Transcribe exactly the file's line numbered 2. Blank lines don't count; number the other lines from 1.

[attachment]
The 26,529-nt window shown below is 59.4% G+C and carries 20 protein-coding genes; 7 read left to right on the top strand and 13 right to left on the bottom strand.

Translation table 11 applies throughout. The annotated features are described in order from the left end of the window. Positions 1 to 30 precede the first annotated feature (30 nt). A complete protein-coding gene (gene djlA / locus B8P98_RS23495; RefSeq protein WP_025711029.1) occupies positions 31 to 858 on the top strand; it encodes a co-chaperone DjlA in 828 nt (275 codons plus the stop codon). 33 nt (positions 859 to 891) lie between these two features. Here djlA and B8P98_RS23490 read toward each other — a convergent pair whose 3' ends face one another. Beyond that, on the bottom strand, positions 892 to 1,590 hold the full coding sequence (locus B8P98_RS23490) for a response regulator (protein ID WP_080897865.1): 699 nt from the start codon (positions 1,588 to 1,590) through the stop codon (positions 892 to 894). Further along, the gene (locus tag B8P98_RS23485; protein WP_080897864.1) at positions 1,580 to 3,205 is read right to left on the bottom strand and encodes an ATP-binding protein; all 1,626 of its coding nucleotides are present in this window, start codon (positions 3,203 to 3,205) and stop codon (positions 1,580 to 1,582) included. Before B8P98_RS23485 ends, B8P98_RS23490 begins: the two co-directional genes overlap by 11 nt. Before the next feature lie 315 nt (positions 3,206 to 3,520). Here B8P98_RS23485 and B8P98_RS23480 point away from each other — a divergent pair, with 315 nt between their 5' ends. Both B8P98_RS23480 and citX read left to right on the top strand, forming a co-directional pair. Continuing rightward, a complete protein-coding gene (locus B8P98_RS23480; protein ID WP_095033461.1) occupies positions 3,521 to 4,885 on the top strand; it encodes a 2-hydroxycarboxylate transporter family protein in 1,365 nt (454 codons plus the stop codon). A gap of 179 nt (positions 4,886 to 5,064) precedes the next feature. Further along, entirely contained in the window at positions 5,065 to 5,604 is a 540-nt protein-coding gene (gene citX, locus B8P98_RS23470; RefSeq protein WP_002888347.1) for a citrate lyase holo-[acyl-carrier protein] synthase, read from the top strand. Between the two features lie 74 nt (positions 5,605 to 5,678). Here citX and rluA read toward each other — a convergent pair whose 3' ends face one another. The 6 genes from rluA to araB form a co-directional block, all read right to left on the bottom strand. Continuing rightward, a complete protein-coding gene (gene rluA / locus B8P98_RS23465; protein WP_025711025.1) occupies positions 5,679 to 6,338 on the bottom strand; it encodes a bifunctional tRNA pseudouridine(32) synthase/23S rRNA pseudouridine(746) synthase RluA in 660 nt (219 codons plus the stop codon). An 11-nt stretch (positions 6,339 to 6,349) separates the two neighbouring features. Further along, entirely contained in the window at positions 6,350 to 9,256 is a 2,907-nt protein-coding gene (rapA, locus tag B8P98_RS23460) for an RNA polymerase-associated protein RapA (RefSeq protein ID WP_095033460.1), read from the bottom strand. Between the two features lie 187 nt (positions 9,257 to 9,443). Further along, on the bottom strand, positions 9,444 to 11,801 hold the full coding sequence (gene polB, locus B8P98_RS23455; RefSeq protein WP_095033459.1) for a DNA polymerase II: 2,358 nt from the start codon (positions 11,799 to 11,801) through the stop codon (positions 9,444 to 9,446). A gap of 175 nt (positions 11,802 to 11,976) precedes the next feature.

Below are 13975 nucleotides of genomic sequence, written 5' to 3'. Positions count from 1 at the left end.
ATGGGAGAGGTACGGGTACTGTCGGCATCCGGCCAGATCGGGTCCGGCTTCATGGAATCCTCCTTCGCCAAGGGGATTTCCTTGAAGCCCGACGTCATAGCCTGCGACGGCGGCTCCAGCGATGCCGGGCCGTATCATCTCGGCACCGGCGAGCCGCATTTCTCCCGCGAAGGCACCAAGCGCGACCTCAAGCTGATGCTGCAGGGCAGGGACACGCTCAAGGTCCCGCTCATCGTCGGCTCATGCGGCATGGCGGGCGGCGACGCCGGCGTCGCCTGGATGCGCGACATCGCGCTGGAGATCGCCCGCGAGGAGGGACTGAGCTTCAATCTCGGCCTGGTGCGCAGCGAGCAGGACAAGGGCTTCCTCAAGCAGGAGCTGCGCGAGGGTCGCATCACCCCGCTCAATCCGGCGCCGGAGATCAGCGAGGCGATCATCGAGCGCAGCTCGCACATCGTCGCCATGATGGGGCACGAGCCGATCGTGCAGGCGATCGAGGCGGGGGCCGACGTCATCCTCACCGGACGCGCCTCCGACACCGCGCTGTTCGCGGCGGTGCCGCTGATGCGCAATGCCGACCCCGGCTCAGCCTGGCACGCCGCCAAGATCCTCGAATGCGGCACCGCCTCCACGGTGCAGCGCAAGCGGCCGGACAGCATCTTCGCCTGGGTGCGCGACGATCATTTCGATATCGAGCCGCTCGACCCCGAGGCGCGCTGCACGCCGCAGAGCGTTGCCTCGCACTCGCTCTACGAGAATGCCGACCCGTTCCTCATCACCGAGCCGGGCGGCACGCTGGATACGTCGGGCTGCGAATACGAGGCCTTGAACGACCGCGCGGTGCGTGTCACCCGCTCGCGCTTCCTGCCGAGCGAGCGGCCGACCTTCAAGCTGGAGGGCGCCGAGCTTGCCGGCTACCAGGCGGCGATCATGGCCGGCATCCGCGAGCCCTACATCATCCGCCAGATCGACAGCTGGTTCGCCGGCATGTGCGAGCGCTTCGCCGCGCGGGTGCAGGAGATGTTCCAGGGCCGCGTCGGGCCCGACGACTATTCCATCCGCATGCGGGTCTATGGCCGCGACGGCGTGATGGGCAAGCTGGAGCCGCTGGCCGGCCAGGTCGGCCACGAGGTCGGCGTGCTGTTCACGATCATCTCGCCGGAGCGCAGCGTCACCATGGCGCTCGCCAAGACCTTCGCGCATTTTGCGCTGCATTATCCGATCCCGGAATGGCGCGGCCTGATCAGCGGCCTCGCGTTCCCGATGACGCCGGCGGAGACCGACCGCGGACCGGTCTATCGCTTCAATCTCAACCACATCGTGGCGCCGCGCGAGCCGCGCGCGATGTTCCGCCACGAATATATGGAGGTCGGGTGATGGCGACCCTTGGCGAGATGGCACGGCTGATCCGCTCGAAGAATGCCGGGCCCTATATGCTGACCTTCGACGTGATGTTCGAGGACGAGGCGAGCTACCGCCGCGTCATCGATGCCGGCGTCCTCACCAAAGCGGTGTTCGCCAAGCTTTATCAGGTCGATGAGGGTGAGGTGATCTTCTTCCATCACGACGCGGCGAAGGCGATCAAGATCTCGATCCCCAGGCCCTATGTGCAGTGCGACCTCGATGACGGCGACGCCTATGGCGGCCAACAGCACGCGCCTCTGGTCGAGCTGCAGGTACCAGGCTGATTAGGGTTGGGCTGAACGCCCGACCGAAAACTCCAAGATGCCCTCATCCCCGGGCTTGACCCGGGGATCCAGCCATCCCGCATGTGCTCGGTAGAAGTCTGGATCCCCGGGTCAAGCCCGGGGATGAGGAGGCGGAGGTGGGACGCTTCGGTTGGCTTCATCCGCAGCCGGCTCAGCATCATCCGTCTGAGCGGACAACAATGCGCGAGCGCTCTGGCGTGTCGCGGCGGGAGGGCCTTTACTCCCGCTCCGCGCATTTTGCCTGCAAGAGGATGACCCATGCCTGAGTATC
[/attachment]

Translation table 11 applies throughout. The annotated features are described in order from the left end of the window. Positions 1 to 30 precede the first annotated feature (30 nt). A complete protein-coding gene (gene djlA / locus B8P98_RS23495; RefSeq protein WP_025711029.1) occupies positions 31 to 858 on the top strand; it encodes a co-chaperone DjlA in 828 nt (275 codons plus the stop codon). 33 nt (positions 859 to 891) lie between these two features. Here djlA and B8P98_RS23490 read toward each other — a convergent pair whose 3' ends face one another. Beyond that, on the bottom strand, positions 892 to 1,590 hold the full coding sequence (locus B8P98_RS23490) for a response regulator (protein ID WP_080897865.1): 699 nt from the start codon (positions 1,588 to 1,590) through the stop codon (positions 892 to 894). Further along, the gene (locus tag B8P98_RS23485; protein WP_080897864.1) at positions 1,580 to 3,205 is read right to left on the bottom strand and encodes an ATP-binding protein; all 1,626 of its coding nucleotides are present in this window, start codon (positions 3,203 to 3,205) and stop codon (positions 1,580 to 1,582) included. Before B8P98_RS23485 ends, B8P98_RS23490 begins: the two co-directional genes overlap by 11 nt. Before the next feature lie 315 nt (positions 3,206 to 3,520). Here B8P98_RS23485 and B8P98_RS23480 point away from each other — a divergent pair, with 315 nt between their 5' ends. Both B8P98_RS23480 and citX read left to right on the top strand, forming a co-directional pair. Continuing rightward, a complete protein-coding gene (locus B8P98_RS23480; protein ID WP_095033461.1) occupies positions 3,521 to 4,885 on the top strand; it encodes a 2-hydroxycarboxylate transporter family protein in 1,365 nt (454 codons plus the stop codon). A gap of 179 nt (positions 4,886 to 5,064) precedes the next feature. Further along, entirely contained in the window at positions 5,065 to 5,604 is a 540-nt protein-coding gene (gene citX, locus B8P98_RS23470; RefSeq protein WP_002888347.1) for a citrate lyase holo-[acyl-carrier protein] synthase, read from the top strand. Between the two features lie 74 nt (positions 5,605 to 5,678). Here citX and rluA read toward each other — a convergent pair whose 3' ends face one another. The 6 genes from rluA to araB form a co-directional block, all read right to left on the bottom strand. Continuing rightward, a complete protein-coding gene (gene rluA / locus B8P98_RS23465; protein WP_025711025.1) occupies positions 5,679 to 6,338 on the bottom strand; it encodes a bifunctional tRNA pseudouridine(32) synthase/23S rRNA pseudouridine(746) synthase RluA in 660 nt (219 codons plus the stop codon). An 11-nt stretch (positions 6,339 to 6,349) separates the two neighbouring features. Further along, entirely contained in the window at positions 6,350 to 9,256 is a 2,907-nt protein-coding gene (rapA, locus tag B8P98_RS23460) for an RNA polymerase-associated protein RapA (RefSeq protein ID WP_095033460.1), read from the bottom strand. Between the two features lie 187 nt (positions 9,257 to 9,443). Further along, on the bottom strand, positions 9,444 to 11,801 hold the full coding sequence (gene polB, locus B8P98_RS23455; RefSeq protein WP_095033459.1) for a DNA polymerase II: 2,358 nt from the start codon (positions 11,799 to 11,801) through the stop codon (positions 9,444 to 9,446). A gap of 175 nt (positions 11,802 to 11,976) precedes the next feature.